Special Reports

Watch The Lyrid Meteor Shower; Peak Date, What To Expect [Video]


On April 22, the Lyrid meteor shower reaches its peak after it kicked off last April 16. For the best view of the spectacular cosmic show, experts advise people to go as far away from the city lights. For one, the meteors are more visible in a dark field. Luckily, the special date comes days after the new moon. Thus, the moonlight will not interfere with the viewing conditions.

Various reports claim that the best time to watch the Lyrid meteor shower is some time before dawn. During this period, nearly 15 to 20 Lyrids per hour will fall. Per AccuWeather, the Lyrids are known to be capable of producing 100 meteors in an hour. However, that kind of outburst will not happen this year.

To further illustrate, the Lyrids are among the oldest meteors to have been recorded. This group has been observed for more than 2, 600 years now. Apparently, they are pieces of debris from the Comet C/1861 G1 Thatcher. The Earth runs through its tracks each year starting mid-April.

According to News Ledge, comet Thatcher orbits the sun around once every 415 years. The most recent, also the closest, approach happened in 1861. Sadly, it will not be back until 2276. Nonetheless, the meteor shower brought about by its tracks will present an equally satisfying show.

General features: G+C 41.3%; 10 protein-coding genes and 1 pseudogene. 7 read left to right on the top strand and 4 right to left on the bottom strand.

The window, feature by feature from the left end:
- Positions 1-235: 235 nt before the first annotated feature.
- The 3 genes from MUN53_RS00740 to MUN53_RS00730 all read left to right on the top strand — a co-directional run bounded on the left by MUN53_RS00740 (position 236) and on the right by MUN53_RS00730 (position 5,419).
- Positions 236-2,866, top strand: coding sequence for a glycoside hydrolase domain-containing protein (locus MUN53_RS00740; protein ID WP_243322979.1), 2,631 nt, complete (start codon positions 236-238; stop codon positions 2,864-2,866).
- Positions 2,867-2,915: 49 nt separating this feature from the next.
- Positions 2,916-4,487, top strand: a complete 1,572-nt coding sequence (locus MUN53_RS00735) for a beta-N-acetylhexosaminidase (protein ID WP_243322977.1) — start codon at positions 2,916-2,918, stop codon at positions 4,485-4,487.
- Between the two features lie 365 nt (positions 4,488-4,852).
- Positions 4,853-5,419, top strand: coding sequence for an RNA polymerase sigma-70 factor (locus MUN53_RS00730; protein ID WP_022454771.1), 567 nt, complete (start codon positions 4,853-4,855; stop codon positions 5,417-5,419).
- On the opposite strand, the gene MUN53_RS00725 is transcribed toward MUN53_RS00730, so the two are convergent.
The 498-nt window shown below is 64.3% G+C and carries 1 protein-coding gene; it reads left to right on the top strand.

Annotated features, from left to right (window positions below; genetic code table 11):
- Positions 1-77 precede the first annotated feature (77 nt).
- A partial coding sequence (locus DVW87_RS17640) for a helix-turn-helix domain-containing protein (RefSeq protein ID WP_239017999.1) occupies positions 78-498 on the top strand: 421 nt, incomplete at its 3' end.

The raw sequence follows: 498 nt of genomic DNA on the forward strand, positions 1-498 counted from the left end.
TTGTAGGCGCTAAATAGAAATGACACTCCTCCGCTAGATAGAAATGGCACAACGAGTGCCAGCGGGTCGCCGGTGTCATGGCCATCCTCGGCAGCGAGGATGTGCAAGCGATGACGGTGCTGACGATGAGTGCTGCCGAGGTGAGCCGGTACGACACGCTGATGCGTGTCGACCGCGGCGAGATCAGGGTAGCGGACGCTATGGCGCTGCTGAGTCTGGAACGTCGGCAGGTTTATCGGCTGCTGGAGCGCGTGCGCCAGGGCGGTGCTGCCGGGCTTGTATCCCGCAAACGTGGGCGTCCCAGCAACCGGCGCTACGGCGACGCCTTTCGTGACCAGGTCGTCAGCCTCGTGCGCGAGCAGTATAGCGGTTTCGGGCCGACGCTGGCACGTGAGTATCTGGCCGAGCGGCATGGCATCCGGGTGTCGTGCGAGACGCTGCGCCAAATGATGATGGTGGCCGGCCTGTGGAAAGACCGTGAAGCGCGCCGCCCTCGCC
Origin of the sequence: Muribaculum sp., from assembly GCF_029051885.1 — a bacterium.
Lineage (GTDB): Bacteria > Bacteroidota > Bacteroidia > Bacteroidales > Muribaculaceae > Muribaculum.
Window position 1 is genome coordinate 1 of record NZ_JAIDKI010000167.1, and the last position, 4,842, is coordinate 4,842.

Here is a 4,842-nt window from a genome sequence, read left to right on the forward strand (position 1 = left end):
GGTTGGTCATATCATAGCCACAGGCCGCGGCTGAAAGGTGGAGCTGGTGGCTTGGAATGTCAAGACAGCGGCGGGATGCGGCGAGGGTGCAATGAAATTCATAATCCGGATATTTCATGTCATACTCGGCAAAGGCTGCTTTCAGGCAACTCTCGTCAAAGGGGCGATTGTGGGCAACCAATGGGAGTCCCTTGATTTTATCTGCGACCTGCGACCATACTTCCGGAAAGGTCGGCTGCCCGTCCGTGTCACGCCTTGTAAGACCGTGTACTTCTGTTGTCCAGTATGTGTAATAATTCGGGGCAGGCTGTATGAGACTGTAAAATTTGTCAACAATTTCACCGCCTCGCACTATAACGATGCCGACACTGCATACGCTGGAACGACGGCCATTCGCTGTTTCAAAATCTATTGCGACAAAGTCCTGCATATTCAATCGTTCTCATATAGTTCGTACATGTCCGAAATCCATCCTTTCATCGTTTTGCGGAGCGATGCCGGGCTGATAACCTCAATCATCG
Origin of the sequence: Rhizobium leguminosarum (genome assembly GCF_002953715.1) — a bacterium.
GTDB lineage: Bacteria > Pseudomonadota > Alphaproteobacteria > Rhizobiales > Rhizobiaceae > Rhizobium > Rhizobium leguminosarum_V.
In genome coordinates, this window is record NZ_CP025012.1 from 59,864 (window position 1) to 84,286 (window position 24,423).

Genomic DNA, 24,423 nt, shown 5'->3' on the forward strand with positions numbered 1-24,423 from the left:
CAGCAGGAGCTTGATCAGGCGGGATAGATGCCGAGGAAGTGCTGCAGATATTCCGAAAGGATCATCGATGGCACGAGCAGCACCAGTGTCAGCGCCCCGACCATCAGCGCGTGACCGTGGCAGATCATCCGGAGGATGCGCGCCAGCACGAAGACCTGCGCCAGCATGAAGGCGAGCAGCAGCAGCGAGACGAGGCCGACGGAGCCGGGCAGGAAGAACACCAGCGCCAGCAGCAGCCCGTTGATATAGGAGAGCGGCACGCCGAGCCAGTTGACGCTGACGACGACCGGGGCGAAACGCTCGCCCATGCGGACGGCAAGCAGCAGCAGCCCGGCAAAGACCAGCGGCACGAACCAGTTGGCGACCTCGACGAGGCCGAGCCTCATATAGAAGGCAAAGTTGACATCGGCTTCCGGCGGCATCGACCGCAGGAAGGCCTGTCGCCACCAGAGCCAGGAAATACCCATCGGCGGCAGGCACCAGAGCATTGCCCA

Meanwhile, in 1992, an outburst took place in the United States. In it, about 100 meteors were observed every hour. The last outburst before it happened in Greece. It occurred about six decades ago.

Though a new outburst is not possible this time, fireballs have chances. This phenomenon is known for lighting up the sky as bigger chunks or rock slam into Earth's atmosphere. Usually, the collision happens at speeds of 108,000 miles per hour. Viewers may experience an ionized gas trail that will produce a bright glow, which will last for a couple of seconds.

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